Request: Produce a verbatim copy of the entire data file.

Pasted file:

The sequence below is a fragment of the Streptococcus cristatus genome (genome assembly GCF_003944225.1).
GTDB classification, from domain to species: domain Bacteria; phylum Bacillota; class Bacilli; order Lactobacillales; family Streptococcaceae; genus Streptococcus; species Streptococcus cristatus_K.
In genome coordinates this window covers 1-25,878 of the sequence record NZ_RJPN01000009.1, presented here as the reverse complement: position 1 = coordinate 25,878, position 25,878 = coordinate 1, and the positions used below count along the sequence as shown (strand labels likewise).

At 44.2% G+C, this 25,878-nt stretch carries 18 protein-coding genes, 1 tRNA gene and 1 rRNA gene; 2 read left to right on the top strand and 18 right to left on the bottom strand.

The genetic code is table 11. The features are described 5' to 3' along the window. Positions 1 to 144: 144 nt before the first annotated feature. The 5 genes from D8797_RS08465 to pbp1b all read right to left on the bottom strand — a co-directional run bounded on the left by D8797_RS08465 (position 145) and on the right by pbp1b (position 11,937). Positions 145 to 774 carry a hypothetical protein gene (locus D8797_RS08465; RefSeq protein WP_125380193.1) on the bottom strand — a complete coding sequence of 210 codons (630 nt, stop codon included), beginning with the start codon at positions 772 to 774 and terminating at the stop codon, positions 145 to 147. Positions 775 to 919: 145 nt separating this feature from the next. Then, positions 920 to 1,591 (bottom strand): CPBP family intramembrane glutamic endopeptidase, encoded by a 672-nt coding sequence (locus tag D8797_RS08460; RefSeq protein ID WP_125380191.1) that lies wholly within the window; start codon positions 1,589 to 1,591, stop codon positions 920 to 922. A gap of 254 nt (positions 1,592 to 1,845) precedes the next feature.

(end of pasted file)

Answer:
The sequence below is a fragment of the Streptococcus cristatus genome (genome assembly GCF_003944225.1).
GTDB classification, from domain to species: domain Bacteria; phylum Bacillota; class Bacilli; order Lactobacillales; family Streptococcaceae; genus Streptococcus; species Streptococcus cristatus_K.
In genome coordinates this window covers 1-25,878 of the sequence record NZ_RJPN01000009.1, presented here as the reverse complement: position 1 = coordinate 25,878, position 25,878 = coordinate 1, and the positions used below count along the sequence as shown (strand labels likewise).

At 44.2% G+C, this 25,878-nt stretch carries 18 protein-coding genes, 1 tRNA gene and 1 rRNA gene; 2 read left to right on the top strand and 18 right to left on the bottom strand.

The genetic code is table 11. The features are described 5' to 3' along the window. Positions 1 to 144: 144 nt before the first annotated feature. The 5 genes from D8797_RS08465 to pbp1b all read right to left on the bottom strand — a co-directional run bounded on the left by D8797_RS08465 (position 145) and on the right by pbp1b (position 11,937). Positions 145 to 774 carry a hypothetical protein gene (locus D8797_RS08465; RefSeq protein WP_125380193.1) on the bottom strand — a complete coding sequence of 210 codons (630 nt, stop codon included), beginning with the start codon at positions 772 to 774 and terminating at the stop codon, positions 145 to 147. Positions 775 to 919: 145 nt separating this feature from the next. Then, positions 920 to 1,591 (bottom strand): CPBP family intramembrane glutamic endopeptidase, encoded by a 672-nt coding sequence (locus tag D8797_RS08460; RefSeq protein ID WP_125380191.1) that lies wholly within the window; start codon positions 1,589 to 1,591, stop codon positions 920 to 922. A gap of 254 nt (positions 1,592 to 1,845) precedes the next feature.